Overcoming an addiction is one of the hardest things you’ll ever have to deal with. Which is why it’s so important to understand that your addiction is a disease of the brain and not a personal weakness.
Even though the part of your brain that rules logic tells you that you need to stop using drugs and alcohol, your brain (now wired for drug use) causes the pleasure centers to override this logic with uncontrollable cravings that rob you of your ability to stop using or even wanting to stop.
So, the question is… what will inspire you to take the first steps to changing your addictive behaviors?
Pain and Consequences
It’s a matter of time until an addict’s life becomes unmanageable and is consumed with pain and unpleasant consequences.
If you are, or have been at this point in your addiction, the bright side is, this is often the tipping point where logic starts to kick in. But, the amount of pain required for anyone to want to change their life is different for each person.
This is often referred to as hitting “rock bottom.” For some people, rock bottom can be losing their job, the threat of divorce, insurmountable financial difficulties, or unmanageable health problems. For others, the pain and shame has to be much worse (arrests, jail time, homelessness) for them to truly desire a better life. So, how much pain will it take for you to want to make positive changes?
Hope: A Necessary Component
If you feel your life has become has reached the depths of hopelessness, your lack of hope is keeping you handcuffed to addiction. Hope is essential in sparking the desire to make a change in your life…hope that you can change and hope that your life will be better if you are successful.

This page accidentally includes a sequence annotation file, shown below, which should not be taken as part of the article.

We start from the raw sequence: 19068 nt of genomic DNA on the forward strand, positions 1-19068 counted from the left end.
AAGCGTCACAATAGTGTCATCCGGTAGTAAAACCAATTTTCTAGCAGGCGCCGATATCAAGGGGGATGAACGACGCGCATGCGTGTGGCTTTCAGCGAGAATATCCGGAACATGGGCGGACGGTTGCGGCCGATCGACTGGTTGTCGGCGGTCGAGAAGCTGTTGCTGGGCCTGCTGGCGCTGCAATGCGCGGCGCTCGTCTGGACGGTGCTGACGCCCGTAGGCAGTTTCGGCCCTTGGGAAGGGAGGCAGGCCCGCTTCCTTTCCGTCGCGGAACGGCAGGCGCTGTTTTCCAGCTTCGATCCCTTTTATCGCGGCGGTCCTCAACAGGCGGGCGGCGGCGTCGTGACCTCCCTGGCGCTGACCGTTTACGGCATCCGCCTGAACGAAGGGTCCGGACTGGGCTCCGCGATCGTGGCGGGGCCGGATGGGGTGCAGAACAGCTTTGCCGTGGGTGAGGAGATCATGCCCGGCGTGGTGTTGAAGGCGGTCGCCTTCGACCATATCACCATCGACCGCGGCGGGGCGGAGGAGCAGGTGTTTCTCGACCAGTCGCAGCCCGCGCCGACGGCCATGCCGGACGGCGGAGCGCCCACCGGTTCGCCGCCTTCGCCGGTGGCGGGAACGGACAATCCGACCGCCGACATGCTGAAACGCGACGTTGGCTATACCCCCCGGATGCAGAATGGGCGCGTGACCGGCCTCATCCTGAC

Hope can come from a respected teacher, colleague, a pastor, a doctor, self-help material, or even a song. And, when you begin to feel hopeful that you can turn your life around, continue to focus on anything and everything that will bolster these feelings of hope.
Understanding the Importance of Living
Knowing what’s really important to you and why you care about it can help you stay motivated as you begin the process of change, which to be honest is never easy and often painful.
For many people, staying alive and healthy for their family is a very strong motivator. And, if family is your reason for wanting to live and make changes, you’ll need to concentrate on this motivation to keep other temptations from controlling you.
Passion and Spirituality
Finding something positive and exciting other than your addiction to be passionate about is the key to staying motivated and retraining your brain. This is hard to do if you’re in the grips of addiction, but give it some time, and as you start down the road to recovery you’ll find other interests that energize you besides drugs and alcohol that will replace the negative behaviors.
Finally, having some form of spirituality (not necessarily religion) will give you a connection to something greater than yourself. This will guide you in defining your own values and morals and promote accountability, all of which will help you in the healing process. It could be anything that lights your fire, like mindfulness meditation, or yoga.
Recognizing your addiction and the need to change is the first step, but it usually isn’t enough. Motivational Enhancement Therapy has proven to be an effective research-based methodology for improving an individual’s motivation to change behavior. It has been used by many people who were on the edge and just needed a little extra help to find their motivation to change.